We Call Them Intruders – This film focuses on the Canadian Mining industry and the negative impact it has on the communities in which they mine. Set in Eastern and Southern Africa, the filmmaker talks to local residents and government officials about their experiences. I have mixed feelings about this documentary. Although I have a heart for the local people and the injustices that occur, I did not think this particular film provided any balance in their argument. As a former member of my high school debating team, I personally enjoy an argument much better when both sides are represented.
Common Notions: Handbook Not Required – Located in Vancouver, the Purple Thistle was an alternative school that operated for almost 15 years. This film used the Thistle to illustrate the advantages of re-imagining our current systems of education and the youth liberation movement. I really enjoyed hearing the personal stories of so many young people having a positive experience of learning, especially in my line of work where I am often helping parents drag their kids across the high school finish line. I hope this film inspires educators and youth to continue to seek out new and different ways to keep young people educated and healthy. The Thistle shows us that both are possible, even in more high risk cases.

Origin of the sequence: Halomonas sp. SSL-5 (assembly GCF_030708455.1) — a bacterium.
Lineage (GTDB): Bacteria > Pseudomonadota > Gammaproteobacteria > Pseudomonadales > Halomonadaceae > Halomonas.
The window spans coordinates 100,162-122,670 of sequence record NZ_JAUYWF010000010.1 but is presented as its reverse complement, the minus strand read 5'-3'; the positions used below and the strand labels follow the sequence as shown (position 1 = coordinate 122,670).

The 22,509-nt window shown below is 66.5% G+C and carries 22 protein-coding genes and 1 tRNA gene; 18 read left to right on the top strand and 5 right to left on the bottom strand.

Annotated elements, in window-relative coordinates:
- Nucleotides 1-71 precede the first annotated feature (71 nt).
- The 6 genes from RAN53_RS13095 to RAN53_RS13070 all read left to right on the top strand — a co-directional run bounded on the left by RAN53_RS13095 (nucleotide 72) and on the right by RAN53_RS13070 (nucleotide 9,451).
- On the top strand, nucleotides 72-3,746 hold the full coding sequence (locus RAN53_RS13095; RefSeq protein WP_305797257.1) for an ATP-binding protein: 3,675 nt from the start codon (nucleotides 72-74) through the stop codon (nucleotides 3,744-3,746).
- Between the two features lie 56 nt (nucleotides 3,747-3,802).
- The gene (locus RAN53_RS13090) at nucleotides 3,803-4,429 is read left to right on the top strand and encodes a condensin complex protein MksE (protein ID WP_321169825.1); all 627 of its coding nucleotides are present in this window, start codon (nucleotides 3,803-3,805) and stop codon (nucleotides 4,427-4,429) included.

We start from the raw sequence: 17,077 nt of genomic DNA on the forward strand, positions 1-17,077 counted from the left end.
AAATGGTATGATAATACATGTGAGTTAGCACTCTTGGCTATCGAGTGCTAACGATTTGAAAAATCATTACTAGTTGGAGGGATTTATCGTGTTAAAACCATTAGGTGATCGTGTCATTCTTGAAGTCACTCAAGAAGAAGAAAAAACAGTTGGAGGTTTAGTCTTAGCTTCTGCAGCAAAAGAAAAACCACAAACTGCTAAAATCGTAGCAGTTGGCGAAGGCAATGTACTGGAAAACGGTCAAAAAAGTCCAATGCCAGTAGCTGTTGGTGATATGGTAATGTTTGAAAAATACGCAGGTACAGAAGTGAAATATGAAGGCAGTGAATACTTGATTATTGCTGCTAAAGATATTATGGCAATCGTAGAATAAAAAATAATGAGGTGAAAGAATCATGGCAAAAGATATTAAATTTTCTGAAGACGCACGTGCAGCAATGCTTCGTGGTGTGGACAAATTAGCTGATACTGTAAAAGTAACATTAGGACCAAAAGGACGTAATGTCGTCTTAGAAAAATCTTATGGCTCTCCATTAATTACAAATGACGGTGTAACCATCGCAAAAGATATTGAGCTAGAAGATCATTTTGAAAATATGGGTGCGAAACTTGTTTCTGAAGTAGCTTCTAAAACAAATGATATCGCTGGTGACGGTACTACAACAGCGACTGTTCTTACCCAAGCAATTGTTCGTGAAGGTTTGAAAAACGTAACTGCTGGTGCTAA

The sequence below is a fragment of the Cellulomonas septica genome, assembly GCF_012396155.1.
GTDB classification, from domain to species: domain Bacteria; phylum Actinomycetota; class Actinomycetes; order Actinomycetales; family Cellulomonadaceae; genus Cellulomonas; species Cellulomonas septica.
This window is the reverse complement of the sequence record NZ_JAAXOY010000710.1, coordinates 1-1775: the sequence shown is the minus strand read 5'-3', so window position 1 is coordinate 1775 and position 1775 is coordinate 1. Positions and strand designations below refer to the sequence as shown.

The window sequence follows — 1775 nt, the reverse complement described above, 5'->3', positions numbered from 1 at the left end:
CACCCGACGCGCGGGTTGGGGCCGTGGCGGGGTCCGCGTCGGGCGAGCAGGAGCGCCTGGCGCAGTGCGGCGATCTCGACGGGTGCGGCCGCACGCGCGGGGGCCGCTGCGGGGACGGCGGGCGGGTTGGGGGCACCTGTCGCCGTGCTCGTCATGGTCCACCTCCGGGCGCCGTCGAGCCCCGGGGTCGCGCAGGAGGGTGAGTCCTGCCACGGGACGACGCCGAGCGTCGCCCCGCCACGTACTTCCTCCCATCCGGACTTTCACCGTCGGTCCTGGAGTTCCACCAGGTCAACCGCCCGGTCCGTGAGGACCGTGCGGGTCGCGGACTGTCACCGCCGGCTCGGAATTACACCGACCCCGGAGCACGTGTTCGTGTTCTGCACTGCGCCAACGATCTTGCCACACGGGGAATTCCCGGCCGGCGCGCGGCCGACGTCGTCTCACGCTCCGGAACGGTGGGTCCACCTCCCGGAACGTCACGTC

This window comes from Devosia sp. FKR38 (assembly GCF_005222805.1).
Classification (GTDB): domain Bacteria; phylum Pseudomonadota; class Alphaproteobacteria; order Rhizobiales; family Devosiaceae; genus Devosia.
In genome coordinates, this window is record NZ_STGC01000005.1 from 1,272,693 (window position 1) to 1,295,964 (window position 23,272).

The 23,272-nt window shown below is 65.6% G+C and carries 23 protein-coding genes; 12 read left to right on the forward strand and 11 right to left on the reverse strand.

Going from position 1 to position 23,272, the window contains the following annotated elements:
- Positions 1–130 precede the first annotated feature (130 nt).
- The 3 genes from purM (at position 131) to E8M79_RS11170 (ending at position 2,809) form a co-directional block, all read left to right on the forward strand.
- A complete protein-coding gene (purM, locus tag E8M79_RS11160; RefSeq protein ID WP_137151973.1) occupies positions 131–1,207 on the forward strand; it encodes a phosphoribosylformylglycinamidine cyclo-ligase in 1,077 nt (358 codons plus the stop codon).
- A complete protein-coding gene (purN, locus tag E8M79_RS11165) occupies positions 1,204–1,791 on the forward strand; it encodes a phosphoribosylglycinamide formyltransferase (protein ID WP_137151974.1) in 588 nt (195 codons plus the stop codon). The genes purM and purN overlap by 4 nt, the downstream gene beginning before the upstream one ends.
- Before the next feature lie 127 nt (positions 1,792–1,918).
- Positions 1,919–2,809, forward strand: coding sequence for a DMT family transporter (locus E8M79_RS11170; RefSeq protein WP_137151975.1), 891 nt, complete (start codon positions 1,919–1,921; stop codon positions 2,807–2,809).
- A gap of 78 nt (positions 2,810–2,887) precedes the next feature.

In Pursuit of Silence – I loved this documentary!! A must see in our noisy, busy world in which we live in today. The film did a wonderful job of educating the audience on acceptable levels of noise decibels and the very strong impact that noise pollution has on us when those levels are not met. Sound affects us physiologically, psychologically, cognitively and behaviorally. Silence returns us to what is real and the resting place of everything essential. In silence, there are no selfish desires or thoughts of personal gain (the imposition of our own egos on the world). For these reasons, and the fact that digital connectivity takes us out of ourselves, I would encourage you to see this film and start practicing some daily times of silence in your own life. As the film so aptly says, “It is a journey into the wilderness; into the heart of our being”.
Raising the Words – Another short film (14 mins), Chloe Ellingson does a great job of interviewing First Nations people who are doing what they can to save their endangered Mohawk language. Language revitalization is a problem that occurs in other parts of the world as well, such as Norway or with the Welsh. In this film, we were able to experience firsthand how in Tyendinaga Mohawk Territory (outside of Toronto) they are revitalizing and reclaiming their traditional language. As an audience we were also able to interact with them via Skype after the screening! Again, I will encourage you to attend Doxa yourself next year so you too can have these unique experiences.